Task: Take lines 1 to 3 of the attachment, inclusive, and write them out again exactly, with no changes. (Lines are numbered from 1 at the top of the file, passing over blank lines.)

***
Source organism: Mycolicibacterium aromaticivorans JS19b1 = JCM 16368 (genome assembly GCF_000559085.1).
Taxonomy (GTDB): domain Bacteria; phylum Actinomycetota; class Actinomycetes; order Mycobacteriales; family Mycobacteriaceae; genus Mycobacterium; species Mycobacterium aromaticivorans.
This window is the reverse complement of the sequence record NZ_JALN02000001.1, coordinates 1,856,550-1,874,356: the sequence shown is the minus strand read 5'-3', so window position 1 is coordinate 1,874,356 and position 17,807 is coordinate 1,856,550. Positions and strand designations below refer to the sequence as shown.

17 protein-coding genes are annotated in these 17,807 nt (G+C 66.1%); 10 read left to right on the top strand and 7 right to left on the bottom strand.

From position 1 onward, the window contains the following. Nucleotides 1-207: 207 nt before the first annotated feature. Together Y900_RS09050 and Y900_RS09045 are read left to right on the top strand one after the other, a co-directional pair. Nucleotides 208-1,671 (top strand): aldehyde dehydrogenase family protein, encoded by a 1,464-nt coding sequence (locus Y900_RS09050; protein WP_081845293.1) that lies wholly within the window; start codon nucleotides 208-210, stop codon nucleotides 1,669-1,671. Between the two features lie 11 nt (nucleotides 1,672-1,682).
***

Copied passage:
Source organism: Mycolicibacterium aromaticivorans JS19b1 = JCM 16368 (genome assembly GCF_000559085.1).
Taxonomy (GTDB): domain Bacteria; phylum Actinomycetota; class Actinomycetes; order Mycobacteriales; family Mycobacteriaceae; genus Mycobacterium; species Mycobacterium aromaticivorans.
This window is the reverse complement of the sequence record NZ_JALN02000001.1, coordinates 1,856,550-1,874,356: the sequence shown is the minus strand read 5'-3', so window position 1 is coordinate 1,874,356 and position 17,807 is coordinate 1,856,550. Positions and strand designations below refer to the sequence as shown.